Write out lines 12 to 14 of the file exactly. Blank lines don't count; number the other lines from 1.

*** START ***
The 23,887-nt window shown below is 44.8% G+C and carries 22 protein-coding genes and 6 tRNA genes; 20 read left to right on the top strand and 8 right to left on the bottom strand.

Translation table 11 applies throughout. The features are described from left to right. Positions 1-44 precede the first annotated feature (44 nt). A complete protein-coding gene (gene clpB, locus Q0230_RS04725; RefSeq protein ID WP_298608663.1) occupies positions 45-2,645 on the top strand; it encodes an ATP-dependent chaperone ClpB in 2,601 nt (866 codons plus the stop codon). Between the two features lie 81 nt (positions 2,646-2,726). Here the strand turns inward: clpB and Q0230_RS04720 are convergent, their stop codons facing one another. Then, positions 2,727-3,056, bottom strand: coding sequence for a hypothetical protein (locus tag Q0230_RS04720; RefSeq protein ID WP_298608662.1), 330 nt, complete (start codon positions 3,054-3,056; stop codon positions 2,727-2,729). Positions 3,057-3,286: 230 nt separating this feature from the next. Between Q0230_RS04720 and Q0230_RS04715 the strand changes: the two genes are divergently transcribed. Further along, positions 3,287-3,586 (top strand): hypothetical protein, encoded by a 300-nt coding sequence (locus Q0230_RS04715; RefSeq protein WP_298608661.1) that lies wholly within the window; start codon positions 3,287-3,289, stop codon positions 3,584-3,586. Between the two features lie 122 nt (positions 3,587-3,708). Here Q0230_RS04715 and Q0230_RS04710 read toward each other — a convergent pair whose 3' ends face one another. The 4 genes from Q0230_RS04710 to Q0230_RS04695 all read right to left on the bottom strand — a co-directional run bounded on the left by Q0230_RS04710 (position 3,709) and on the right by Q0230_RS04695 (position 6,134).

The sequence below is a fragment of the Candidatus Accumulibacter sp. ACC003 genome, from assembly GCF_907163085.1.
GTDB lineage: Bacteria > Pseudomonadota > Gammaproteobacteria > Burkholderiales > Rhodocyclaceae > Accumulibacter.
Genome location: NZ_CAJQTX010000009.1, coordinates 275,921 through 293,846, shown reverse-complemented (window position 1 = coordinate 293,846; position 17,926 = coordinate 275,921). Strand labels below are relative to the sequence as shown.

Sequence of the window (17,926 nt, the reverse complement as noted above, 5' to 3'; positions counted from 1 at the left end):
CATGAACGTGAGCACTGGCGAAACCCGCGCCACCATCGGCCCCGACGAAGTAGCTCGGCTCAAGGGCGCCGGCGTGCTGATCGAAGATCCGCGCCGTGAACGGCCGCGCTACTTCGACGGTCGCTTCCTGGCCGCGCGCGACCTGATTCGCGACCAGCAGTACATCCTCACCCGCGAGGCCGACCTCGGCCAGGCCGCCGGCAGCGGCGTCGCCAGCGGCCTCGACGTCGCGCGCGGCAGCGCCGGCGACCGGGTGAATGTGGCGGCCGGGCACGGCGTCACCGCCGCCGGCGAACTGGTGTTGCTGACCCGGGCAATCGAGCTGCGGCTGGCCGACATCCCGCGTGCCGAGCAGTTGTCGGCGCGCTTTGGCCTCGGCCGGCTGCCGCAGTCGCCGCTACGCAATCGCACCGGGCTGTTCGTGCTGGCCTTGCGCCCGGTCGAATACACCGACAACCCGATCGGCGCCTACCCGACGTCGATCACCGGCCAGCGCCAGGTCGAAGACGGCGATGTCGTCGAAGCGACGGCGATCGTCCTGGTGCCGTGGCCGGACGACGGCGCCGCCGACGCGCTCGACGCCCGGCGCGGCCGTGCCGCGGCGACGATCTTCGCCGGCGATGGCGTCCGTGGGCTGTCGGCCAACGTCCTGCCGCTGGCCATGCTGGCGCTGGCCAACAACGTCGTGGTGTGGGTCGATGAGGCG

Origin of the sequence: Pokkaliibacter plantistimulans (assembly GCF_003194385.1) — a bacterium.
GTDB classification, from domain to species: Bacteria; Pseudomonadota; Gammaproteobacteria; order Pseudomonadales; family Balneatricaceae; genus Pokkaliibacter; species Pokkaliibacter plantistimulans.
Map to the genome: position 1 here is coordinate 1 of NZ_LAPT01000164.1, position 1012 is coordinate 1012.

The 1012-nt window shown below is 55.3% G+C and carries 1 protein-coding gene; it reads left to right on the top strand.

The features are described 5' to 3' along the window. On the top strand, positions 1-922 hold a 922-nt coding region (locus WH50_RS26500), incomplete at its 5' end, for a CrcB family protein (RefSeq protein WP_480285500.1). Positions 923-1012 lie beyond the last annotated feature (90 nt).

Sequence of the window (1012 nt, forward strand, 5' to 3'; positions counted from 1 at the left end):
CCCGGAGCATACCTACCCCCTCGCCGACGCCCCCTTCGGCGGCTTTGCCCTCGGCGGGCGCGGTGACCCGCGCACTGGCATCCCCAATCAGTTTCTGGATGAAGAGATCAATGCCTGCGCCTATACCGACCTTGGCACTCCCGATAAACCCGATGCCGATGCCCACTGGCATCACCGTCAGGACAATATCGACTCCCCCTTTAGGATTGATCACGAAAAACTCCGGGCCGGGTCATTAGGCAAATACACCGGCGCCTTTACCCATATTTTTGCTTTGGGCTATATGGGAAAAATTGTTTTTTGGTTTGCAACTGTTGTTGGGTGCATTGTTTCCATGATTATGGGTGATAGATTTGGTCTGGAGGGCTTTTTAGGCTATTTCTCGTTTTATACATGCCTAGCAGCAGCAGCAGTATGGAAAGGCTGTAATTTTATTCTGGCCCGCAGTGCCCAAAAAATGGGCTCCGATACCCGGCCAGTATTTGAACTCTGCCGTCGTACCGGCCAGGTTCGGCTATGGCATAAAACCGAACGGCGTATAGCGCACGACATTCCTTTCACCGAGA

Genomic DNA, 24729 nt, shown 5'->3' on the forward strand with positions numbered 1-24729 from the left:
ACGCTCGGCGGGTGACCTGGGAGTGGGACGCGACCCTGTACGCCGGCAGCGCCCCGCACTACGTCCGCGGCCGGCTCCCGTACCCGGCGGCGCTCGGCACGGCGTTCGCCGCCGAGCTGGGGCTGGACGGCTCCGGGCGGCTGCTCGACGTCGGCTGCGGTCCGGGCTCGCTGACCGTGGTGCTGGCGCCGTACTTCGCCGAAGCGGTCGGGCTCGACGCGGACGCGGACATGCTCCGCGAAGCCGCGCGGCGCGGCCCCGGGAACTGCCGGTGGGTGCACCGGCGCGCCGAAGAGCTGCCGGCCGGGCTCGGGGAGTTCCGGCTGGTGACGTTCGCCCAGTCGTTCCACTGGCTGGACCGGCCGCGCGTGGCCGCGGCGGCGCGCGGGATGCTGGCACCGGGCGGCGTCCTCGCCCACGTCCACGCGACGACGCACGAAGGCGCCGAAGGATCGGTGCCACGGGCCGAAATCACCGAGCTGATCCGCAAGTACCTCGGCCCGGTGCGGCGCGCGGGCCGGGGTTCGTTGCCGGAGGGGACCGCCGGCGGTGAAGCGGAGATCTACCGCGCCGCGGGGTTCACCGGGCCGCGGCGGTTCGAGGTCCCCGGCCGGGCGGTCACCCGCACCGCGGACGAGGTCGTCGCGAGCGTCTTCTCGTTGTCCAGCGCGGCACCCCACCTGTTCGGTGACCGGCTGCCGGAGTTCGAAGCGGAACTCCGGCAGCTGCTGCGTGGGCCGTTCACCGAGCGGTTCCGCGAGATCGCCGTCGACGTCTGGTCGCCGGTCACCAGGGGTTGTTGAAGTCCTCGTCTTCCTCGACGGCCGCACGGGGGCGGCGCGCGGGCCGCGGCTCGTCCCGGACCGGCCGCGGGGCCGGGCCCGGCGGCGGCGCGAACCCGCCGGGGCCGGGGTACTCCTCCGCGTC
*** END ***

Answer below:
The features are described 5' to 3' along the window. On the top strand, positions 1-922 hold a 922-nt coding region (locus WH50_RS26500), incomplete at its 5' end, for a CrcB family protein (RefSeq protein WP_480285500.1). Positions 923-1012 lie beyond the last annotated feature (90 nt).

Sequence of the window (1012 nt, forward strand, 5' to 3'; positions counted from 1 at the left end):
CCCGGAGCATACCTACCCCCTCGCCGACGCCCCCTTCGGCGGCTTTGCCCTCGGCGGGCGCGGTGACCCGCGCACTGGCATCCCCAATCAGTTTCTGGATGAAGAGATCAATGCCTGCGCCTATACCGACCTTGGCACTCCCGATAAACCCGATGCCGATGCCCACTGGCATCACCGTCAGGACAATATCGACTCCCCCTTTAGGATTGATCACGAAAAACTCCGGGCCGGGTCATTAGGCAAATACACCGGCGCCTTTACCCATATTTTTGCTTTGGGCTATATGGGAAAAATTGTTTTTTGGTTTGCAACTGTTGTTGGGTGCATTGTTTCCATGATTATGGGTGATAGATTTGGTCTGGAGGGCTTTTTAGGCTATTTCTCGTTTTATACATGCCTAGCAGCAGCAGCAGTATGGAAAGGCTGTAATTTTATTCTGGCCCGCAGTGCCCAAAAAATGGGCTCCGATACCCGGCCAGTATTTGAACTCTGCCGTCGTACCGGCCAGGTTCGGCTATGGCATAAAACCGAACGGCGTATAGCGCACGACATTCCTTTCACCGAGA